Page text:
CAIRO: Egyptian society is in the grip of a moral crisis and nothing proves it more than the situation of women. It’s always one step forward and ten steps back.
As the world celebrated International Women’s Day this week, a battle has been raging within Egypt’s judicial circles and spilling into the wider society over a vote rejecting the appointment of female judges in the State Council, the body that hears cases brought by individuals against the state.
Last month, 334 out of a general assembly of 380 judges voted against the appointment of women in the Council, while 42 supported the motion and four abstained.
It’s been a little over seven years since the first female judge, Tahani El-Gebali, was appointed to the Supreme Constitutional Court in a move that was then hailed as not only a milestone in women’s rights, but more specifically as a move that would finally open wide the gates of the judiciary to Egyptian women once and for all.
But seven years on and very little has been achieved in that respect. The latest State Council debacle has seriously undermined the meager steps forward that Egyptian women have been able to make in a struggle that began back in 1949 when Aisha Rateb, lawyer and former minister of social affairs, then a young graduate of the Faculty of Law, was rejected after applying for the position of judge at the State Council, on social and political grounds.
It took four years after El-Gebali’s appointment – incidentally by presidential decree – for the Egyptian government to appoint 31 female judges, mostly in family courts.
Even though the Egyptian constitution guarantees equality between men and women, generations of female law graduates have been denied appointment as deputies to the prosecutor-general’s office, the starting point in the career of any judge. If it had not been for the super-imposed appointments, according to the whims and moods of the powers that be, there would still not exist a single woman on the bench today.
The numbers speak for themselves. The Egyptian population is almost equally divided between men and women, but only 31 law female graduates out of an annual number of enrolled law students nation-wide that exceeds 400,000 at the most conservative estimate have been “appointed as judges. Around 1.53 million students enroll in government universities in all fields every year, of which approximately one third are women, according to the Egypt profile in the Center for International Higher Education.
Even if it is impossible to get exact statistics on the gender ratios of law graduates, it’s crystal clear that discrimination against women in this field has been systemic and despite the small breakthrough in 2003, seven years on and this State Council issue seems to have catapulted us back to 1949, when Rateb’s rejection was “only natural .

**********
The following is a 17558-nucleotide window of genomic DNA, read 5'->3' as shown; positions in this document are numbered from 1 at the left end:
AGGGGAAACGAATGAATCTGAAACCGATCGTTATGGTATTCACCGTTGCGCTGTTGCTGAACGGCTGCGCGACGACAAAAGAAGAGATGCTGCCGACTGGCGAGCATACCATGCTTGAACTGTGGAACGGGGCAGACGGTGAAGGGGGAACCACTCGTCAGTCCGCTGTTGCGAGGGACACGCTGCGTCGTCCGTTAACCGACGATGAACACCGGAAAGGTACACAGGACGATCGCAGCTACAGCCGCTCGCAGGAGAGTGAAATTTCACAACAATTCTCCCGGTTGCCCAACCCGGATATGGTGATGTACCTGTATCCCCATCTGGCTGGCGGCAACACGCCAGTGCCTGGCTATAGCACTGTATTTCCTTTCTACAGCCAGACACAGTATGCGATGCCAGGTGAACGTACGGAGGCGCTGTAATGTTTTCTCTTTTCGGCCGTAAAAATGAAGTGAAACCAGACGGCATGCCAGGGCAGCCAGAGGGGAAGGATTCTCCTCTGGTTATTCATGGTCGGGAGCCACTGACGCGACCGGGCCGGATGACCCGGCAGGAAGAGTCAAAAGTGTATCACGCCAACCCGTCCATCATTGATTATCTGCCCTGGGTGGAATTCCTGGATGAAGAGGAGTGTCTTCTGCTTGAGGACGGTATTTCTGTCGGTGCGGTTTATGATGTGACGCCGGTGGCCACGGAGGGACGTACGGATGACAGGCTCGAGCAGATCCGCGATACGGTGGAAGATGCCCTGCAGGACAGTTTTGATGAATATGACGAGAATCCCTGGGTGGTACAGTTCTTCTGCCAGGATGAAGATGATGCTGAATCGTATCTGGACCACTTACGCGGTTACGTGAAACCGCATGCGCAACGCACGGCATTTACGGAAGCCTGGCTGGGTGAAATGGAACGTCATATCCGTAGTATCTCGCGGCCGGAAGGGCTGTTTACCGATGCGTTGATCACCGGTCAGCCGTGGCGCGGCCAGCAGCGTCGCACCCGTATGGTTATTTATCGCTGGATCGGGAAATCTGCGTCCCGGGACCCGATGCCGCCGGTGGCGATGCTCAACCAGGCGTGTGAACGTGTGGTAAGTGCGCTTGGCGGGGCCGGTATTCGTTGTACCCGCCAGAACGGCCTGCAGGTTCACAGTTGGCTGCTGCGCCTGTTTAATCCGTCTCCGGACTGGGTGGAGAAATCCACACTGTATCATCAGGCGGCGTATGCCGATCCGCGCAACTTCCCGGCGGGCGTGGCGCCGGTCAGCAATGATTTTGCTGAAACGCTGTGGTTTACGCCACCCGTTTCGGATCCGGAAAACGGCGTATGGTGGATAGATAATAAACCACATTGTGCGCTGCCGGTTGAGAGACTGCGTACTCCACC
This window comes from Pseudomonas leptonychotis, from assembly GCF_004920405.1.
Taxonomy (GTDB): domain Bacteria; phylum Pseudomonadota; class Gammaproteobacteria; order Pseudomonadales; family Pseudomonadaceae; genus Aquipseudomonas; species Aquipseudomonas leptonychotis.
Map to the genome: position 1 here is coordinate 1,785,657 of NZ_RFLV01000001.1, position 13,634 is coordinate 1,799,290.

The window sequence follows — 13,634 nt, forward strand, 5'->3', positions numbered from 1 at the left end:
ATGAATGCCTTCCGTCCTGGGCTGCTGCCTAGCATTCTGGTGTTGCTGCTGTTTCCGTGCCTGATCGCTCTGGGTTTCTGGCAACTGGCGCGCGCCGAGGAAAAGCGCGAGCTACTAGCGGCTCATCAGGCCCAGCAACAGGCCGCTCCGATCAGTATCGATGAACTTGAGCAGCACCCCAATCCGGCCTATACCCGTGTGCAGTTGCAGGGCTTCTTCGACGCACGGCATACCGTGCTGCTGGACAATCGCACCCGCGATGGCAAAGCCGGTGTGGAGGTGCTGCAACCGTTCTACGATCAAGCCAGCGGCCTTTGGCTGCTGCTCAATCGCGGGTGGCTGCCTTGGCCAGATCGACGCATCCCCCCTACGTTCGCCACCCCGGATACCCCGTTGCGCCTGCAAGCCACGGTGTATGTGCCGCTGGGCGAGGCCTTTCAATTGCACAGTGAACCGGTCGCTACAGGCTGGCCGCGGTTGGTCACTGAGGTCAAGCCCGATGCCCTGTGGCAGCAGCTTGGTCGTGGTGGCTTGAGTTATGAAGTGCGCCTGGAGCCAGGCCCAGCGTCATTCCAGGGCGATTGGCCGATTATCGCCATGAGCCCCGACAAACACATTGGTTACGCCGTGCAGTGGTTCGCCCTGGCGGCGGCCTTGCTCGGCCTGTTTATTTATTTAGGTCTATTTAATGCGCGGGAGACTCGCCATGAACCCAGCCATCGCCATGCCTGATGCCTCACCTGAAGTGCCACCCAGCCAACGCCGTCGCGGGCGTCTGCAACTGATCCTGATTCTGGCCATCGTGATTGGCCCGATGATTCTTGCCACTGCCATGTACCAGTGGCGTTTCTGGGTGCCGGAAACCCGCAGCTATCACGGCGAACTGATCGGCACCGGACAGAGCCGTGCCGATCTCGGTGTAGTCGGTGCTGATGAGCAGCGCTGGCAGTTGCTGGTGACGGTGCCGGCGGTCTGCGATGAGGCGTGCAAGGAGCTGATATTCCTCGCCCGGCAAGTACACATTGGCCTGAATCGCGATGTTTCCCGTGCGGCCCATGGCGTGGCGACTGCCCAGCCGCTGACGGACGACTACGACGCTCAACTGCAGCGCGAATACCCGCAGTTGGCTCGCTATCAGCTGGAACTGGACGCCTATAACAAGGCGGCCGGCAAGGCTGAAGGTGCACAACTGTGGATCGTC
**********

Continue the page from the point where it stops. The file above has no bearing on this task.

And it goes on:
That said, one cannot deny that Egyptian women have been able to penetrate nearly all fields with various levels of success.
However, the same cannot be said about the realignment of women’s position in society as a whole.
There’s an almost schizophrenic gap between what women have achieved professionally and how they are perceived socially, which the staggering report on sexual harassment published in 2008 by the Egyptian Center of Women’s Rights revealed.
Of the 2,000 Egyptian women polled and the nearly 100 foreigners, 83 percent of the Egyptians and 98 percent of the foreign women said that they experience sexual harassment, including explicit comments, groping, men exposing themselves and assault. What’s worse, the vast majority of them (97 percent of Egyptians, and 87 percent of foreigners) don’t alert the police.
It’s been two years since the report has surfaced, but the draft law specifically aimed at curbing sexual harassment that was proposed in 2008, was never voted on. Apart from a booklet (“Sexual Harassment: Causes and Solutions ) distributed across the country’s mosques in mid-2009 by Egypt’s Ministry of Endowments, the government division responsible for the administration of mosques, there have been no serious government responses to the chronic problem.
As Madiha El-Safty, a sociology professor at the American University, is was widely quoted as saying, “Changes for women are surface improvements. There is a deeper cultural problem: male hostility toward women who want to do more than stay at home.
There seems to be an innate rejection of the necessary inclusion of women in the workforce in Egypt’s blatantly patriarchal society, where men often feel that women are taking their jobs, when the reality is that 25 percent of households are headed by women whose husbands mostly do not even seek jobs but still behave as though they are the bread-winners, wielding absolute authority over the wives who support them and the children.
It took 15 years for the government and the People’s Assembly to finally approve the organ transplant law. Let’s just hope we won’t have to wait another 15 years before a legislation that protects and empowers women sees the light.
Rania Al Malkyis the Chief Editor of Daily News Egypt.